Making the words make sense

With new standards, teachers learn to help readers comprehend

July 21, 1999|By Erika D. Peterman | Erika D. Peterman,SUN STAFF

Professor Gloria Neubert opens James A. Michener's historical novel "Chesapeake" and reads a colorful passage about a blue crab to her students at Towson University. The scene bursts with images of wildlife on Maryland's Eastern Shore.

Then she reads from a ninth-grade textbook, "Biology: The Dynamics of Life." The passage? "Why Arthropods Must Molt." The boredom is palpable.

But her students -- current and would-be secondary teachers -- need to make texts like that engaging for middle and high school students.

"When our students come through elementary, aren't they used to being read to?" asks Neubert, a professor of secondary education at Towson. "Then we hit them with the heavy-duty expository stuff. They're going to struggle with that. It's a different kind of reading."

Many of the students in Neubert's class are there to fulfill requirements approved last year by the state school board. Reading instruction courses were once required only of elementary teachers, but the state's new emphasis on teaching reading has led to the demand that all teachers learn to help students improve their reading.

Maryland's middle and high school teachers must pass two courses in reading, compared with four for their elementary counterparts. Previously, Maryland required only one reading course for elementary school teachers and secondary-level social studies and English teachers. Other secondary teachers weren't required to take any.

While the requirements were criticized by state teachers unions and college deans as a one-size-fits-all approach, they represented a political victory last year for Maryland schools Superintendent Nancy S. Grasmick.

The state education agency does not know how many of Maryland's 47,000 teachers have gone back to college to meet the new requirements. Teachers have two options: They can take college courses or in-service classes offered through their school systems.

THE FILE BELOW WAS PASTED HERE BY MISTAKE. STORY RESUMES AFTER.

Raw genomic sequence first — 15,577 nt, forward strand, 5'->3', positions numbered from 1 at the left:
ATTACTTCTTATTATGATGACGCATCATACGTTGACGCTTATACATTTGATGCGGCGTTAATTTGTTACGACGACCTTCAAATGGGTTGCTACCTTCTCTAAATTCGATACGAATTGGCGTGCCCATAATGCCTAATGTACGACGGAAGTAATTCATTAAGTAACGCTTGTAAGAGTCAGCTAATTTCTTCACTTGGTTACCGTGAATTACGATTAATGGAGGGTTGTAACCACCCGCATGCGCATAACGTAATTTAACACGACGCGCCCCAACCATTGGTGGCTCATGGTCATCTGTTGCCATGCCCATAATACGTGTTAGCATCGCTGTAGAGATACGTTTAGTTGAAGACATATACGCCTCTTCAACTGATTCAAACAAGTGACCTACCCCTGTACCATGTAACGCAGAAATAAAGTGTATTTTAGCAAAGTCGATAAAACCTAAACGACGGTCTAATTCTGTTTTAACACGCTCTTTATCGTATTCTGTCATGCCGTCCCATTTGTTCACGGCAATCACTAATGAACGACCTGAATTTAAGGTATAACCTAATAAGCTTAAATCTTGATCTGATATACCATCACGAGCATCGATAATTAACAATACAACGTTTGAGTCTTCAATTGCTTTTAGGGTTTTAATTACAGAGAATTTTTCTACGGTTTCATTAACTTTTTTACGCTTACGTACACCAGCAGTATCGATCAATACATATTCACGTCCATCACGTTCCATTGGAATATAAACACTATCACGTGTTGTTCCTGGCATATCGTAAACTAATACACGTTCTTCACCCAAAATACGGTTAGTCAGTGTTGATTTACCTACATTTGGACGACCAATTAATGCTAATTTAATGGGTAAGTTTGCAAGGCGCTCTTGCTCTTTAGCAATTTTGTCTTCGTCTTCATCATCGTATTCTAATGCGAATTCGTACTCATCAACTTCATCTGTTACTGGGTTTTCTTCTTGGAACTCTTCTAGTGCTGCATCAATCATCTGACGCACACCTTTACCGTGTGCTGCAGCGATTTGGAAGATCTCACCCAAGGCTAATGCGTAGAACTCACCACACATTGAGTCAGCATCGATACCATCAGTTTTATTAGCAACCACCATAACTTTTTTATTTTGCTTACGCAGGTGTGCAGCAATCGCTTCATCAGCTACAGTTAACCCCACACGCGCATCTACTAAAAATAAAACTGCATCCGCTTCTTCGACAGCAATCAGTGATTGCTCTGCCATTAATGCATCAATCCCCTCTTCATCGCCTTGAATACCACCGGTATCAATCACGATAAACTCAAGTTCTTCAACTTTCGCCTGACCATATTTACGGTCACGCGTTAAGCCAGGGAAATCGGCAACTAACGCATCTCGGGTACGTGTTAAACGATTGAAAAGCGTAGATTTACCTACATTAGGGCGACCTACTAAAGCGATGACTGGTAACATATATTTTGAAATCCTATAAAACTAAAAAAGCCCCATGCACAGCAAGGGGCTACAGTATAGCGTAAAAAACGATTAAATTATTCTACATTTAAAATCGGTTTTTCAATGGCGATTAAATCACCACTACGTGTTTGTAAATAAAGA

To make this training more readily available, Towson University has created the Reading Leadership Institute, a post-master's course designed to prepare reading specialists to teach other secondary teachers the state-mandated material. Twenty-four reading specialists across the state are authorized to teach other secondary teachers.

Some exemptions

In meeting the new requirements, teachers have a grace period of at least five years to take the courses once their certificates come up for renewal.

Grasmick has the authority to waive the requirement for teachers who have exceptional experience or skills. Local superintendents also may request a waiver for certified teachers who are at least 55 years old or who have worked for public or approved nonpublic schools for at least 25 years, says Ronald A. Peiffer, a spokesman for the State Department of Education.

In addition, the state plans to create a performance test that would exempt certain teachers from having to take the reading courses. College officials pushed for such an assessment.

At Towson, Neubert's charges are learning how to make reading meaningful for their students.

"The bottom line is, we're trying to help teachers help their students use reading and writing skills to learn content," Neubert says. "We're not trying to turn middle school and high school teachers into reading teachers. It's a different focus."

Neubert's students seem eager to learn those skills. All say the reading course requirements are a good idea, proof the state is serious about helping children become competent readers.

The dozen or so students gathered in the small classroom on a recent Monday evening include veteran teachers and rookies, public and private school employees. Among them is Mike Konrad, who recently completed his first year teaching at-risk students at Chesapeake High School in Baltimore County.

"Reading is a tool for lifelong learning," Konrad says. "Our efforts in using reading in the classroom are going to determine whether these kids are turned off. A lot of the students just don't like to read, period. It's like pulling teeth to get them to read a passage."

Neubert's Michener-vs.-textbook readings about the blue crab made sense to Kelly Dison, who recently finished her first year teaching sixth-grade science and reading at Loch Raven Academy, also in Baltimore County.

"If they're interested, they're going to want to read," she says. "I think student interest is real important. Science books can be kind of dry to read."

Making it lively

Neubert says the challenge is to help students become independ- ent readers, adding that may involve using other reading materials to "bring voice" to lifeless textbook material.

For example, history teachers introducing students to the Dust Bowl era might supplement the discussion with a chapter from Karen Hesse's award-winning novel, "Out of the Dust." One passage describes how a mother set the dinner table with the plates upside down so they wouldn't fill with dust, a detail that "makes it come alive for students," Neubert says.

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